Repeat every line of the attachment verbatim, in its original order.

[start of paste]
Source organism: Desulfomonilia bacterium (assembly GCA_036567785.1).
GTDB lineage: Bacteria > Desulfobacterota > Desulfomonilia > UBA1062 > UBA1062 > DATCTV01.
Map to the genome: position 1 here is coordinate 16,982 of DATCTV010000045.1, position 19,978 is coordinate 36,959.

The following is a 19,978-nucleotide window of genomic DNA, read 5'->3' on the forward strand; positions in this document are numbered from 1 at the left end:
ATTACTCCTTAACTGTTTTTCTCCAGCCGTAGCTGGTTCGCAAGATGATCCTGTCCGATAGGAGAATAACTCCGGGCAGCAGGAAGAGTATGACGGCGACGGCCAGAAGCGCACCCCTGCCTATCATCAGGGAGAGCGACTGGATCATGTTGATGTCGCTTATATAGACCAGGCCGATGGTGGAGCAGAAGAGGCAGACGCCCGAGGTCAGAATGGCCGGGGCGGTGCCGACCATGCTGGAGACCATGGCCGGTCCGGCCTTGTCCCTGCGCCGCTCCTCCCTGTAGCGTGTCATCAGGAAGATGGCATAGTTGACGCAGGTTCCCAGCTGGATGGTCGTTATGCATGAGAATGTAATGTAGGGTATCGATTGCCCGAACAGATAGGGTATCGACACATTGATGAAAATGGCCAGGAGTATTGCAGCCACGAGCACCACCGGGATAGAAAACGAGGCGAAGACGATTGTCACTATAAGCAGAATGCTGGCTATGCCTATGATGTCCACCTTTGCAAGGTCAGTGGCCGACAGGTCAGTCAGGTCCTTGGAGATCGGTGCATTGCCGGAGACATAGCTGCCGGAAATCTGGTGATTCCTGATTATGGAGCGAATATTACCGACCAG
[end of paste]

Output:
Source organism: Desulfomonilia bacterium (assembly GCA_036567785.1).
GTDB lineage: Bacteria > Desulfobacterota > Desulfomonilia > UBA1062 > UBA1062 > DATCTV01.
Map to the genome: position 1 here is coordinate 16,982 of DATCTV010000045.1, position 19,978 is coordinate 36,959.

The following is a 19,978-nucleotide window of genomic DNA, read 5'->3' on the forward strand; positions in this document are numbered from 1 at the left end:
ATTACTCCTTAACTGTTTTTCTCCAGCCGTAGCTGGTTCGCAAGATGATCCTGTCCGATAGGAGAATAACTCCGGGCAGCAGGAAGAGTATGACGGCGACGGCCAGAAGCGCACCCCTGCCTATCATCAGGGAGAGCGACTGGATCATGTTGATGTCGCTTATATAGACCAGGCCGATGGTGGAGCAGAAGAGGCAGACGCCCGAGGTCAGAATGGCCGGGGCGGTGCCGACCATGCTGGAGACCATGGCCGGTCCGGCCTTGTCCCTGCGCCGCTCCTCCCTGTAGCGTGTCATCAGGAAGATGGCATAGTTGACGCAGGTTCCCAGCTGGATGGTCGTTATGCATGAGAATGTAATGTAGGGTATCGATTGCCCGAACAGATAGGGTATCGACACATTGATGAAAATGGCCAGGAGTATTGCAGCCACGAGCACCACCGGGATAGAAAACGAGGCGAAGACGATTGTCACTATAAGCAGAATGCTGGCTATGCCTATGATGTCCACCTTTGCAAGGTCAGTGGCCGACAGGTCAGTCAGGTCCTTGGAGATCGGTGCATTGCCGGAGACATAGCTGCCGGAAATCTGGTGATTCCTGATTATGGAGCGAATATTACCGACCAG